I ordered the subjects by aptitude. I studied harder on the subjects I was lacking in (i.e., the weakest link). These rankings fluctuated over time, and I adjusted my study emphasis accordingly. It was definitely not in round-robin fashion just rotating through the subjects.
Essays: I was rather bad at identifying issues, AKA “issue spotting.” This was my weakest link with respect to the essays. As I focused on a way to get all the issues, I came up with “issue checking,” not something people think to do when influenced by the assumption that they know how to do it after three years of law school. I don’t call it “spotting” issues because that implies you look at the facts first and come up with issues like in Where’s Waldo.
I didn’t know how to do this in law school either. It’s such a vague process—especially when you are in panic mode for the bar—until you realize the universe of the hypo has a preexisting, finite set of issues. The bar hypos are designed around the issues rather than vice versa, and one should approach them in the same manner.
Once I started using the issue checking method, identifying the issues became more of a chore than anxious guesswork.
Performance tests: I thought I was decent at this until I was rocked by the 2013 July PTs. Damn it, why did it have to be my year that got hit with the hardest PTs ever?! But now you get to reap the benefits from my suffering.
Here, my entire approach was weak. If I had known the steps to approach each PT, I should have still done well in July.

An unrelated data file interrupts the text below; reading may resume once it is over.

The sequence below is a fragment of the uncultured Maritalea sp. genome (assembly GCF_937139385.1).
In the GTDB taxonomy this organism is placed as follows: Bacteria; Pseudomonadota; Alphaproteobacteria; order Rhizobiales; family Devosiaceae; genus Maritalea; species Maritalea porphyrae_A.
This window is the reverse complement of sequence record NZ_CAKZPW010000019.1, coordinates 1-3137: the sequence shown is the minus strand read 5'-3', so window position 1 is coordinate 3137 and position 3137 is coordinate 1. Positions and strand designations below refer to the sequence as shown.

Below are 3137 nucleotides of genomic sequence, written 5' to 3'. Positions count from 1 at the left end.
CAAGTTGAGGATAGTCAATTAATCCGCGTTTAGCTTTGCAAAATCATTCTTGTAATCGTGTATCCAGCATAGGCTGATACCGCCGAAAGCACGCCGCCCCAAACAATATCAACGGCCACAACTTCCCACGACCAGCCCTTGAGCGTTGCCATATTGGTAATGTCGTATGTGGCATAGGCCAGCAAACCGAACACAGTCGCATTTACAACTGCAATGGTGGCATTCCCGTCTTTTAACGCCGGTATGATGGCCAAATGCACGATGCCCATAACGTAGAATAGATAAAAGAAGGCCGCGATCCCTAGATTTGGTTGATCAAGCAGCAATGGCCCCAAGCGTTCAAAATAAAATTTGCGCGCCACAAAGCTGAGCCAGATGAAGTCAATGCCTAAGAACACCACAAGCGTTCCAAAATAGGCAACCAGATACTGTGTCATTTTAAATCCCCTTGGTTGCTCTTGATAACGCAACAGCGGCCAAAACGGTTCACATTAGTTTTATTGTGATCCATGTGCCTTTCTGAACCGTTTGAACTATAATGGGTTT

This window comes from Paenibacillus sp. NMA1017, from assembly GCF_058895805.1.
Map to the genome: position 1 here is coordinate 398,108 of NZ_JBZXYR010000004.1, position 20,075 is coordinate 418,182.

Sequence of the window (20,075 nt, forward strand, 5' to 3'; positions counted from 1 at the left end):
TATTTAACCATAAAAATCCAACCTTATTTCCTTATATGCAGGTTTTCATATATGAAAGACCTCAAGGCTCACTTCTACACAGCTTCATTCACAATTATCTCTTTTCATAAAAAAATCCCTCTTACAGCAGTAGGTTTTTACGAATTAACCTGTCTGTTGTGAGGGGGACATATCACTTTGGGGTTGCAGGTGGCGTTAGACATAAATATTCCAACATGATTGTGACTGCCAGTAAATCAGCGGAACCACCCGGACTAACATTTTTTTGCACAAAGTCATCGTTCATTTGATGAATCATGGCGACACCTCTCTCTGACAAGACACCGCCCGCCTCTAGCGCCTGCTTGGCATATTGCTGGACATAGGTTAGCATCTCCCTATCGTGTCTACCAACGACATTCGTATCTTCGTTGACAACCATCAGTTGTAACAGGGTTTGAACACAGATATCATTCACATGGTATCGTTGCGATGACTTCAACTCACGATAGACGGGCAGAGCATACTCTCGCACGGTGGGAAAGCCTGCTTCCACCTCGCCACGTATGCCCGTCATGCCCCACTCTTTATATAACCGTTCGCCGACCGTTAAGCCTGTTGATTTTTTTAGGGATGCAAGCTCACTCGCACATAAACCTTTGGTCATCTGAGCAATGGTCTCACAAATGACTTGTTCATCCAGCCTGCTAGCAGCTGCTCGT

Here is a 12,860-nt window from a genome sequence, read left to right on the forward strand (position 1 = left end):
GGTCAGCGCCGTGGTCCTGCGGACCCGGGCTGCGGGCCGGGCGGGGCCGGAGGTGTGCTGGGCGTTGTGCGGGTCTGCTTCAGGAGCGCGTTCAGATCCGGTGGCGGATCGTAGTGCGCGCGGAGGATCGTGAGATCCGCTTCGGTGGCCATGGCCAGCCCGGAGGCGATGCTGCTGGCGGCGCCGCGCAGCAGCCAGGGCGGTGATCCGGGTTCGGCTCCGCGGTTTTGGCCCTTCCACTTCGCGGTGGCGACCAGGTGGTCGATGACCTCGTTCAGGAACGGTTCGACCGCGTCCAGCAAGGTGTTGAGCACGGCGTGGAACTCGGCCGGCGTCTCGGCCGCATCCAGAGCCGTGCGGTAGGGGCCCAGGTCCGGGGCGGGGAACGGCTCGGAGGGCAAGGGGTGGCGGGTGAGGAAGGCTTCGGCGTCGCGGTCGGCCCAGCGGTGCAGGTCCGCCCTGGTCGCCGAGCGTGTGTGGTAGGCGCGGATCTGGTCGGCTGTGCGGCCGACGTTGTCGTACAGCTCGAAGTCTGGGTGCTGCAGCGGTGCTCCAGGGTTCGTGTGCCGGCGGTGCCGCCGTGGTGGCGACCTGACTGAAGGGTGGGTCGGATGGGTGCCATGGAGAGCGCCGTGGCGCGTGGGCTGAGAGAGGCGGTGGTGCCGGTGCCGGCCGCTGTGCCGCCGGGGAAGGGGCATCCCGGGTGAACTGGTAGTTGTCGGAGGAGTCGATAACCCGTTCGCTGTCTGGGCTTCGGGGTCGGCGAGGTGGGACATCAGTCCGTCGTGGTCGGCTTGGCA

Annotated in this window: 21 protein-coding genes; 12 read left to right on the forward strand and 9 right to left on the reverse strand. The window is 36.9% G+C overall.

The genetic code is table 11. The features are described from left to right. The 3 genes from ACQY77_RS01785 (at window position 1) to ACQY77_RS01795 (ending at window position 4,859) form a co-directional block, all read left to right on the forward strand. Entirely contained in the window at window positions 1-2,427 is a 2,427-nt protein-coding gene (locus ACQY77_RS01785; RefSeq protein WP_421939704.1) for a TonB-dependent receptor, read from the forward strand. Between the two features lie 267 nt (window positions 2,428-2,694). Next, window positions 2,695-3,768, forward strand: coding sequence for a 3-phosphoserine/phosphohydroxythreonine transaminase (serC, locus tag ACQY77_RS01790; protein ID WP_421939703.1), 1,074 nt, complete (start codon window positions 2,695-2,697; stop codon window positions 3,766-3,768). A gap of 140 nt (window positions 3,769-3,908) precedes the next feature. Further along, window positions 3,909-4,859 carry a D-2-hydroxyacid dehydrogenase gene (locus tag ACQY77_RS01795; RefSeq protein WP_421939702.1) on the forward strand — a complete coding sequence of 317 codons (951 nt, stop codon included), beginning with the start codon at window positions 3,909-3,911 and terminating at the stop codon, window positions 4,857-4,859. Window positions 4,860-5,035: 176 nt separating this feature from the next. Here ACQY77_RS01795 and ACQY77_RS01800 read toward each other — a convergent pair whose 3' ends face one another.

So I dissected and studied what PTs were about and practiced more of it. Doing full ones is important for PTs since it tests your endurance, time management and fact application. You can find out more in my PT guide (v. 1.5).
You can see that the ways I came up with to study were designed around addressing my incompetencies. Coming up with an intentional approach might sound boring and troublesome, but it can turn out to be effective.
I don’t know anything about cars, but it’s like using stick shift, I guess? Manual flight over autopilot? Android over iPhone? Ha ha! No wait, come back!
Even if you’re still in “gotta learn all the subjects first” mode, you can set aside time every day to go back to a weak point. Need to review or learn a subject you want to avoid? Need to squeeze in more MBE questions? Need to figure out a way to do PTs in the allotted time? Set aside X minutes or hours dedicated to your weakest link. Compounding might be the only force greater than love.
Don’t be a schemer, though. Take it one weakness at a time. You can be methodical, but if you go overboard with your enthusiasm about it, you might get stuck with analysis paralysis, another form of procrastination.
If my examples inspire you to use them with success or come up with your own methods, please let me know!
So how do you improve your overall competence?
- Do less of what you already know.
- Find your weakest link one at a time and figure out how to improve it.
- Develop an intentional approach to studying around your weakest links.
Now I want to ask you: What do you struggle with most. What is currently your biggest burning pain on the bar, and how do you plan to resolve it?
Brian Hahn is a second-time passer of the California bar exam who thinks prospective candidates and repeaters should listen to him over people who happened to pass the first time. Visit Make This Your Last Time for more actionable and real discussion of bar prep and other free goodies.
Want more useful bar exam advice? Sign up for our free mailing list now!
Did you find this post helpful? Check out some other great articles:
- How Distinguishing Issues Will Help You Save the Future — Part 1
- How Distinguishing Issues Will Help You Save the Future — Part 2
- 5 Things I Did Differently the Second Time to Pass the Bar Exam
- You Failed the Bar Exam! 5 Tips to Get Ready to Study Again
Photo credit: Mega Pixel/Shutterstock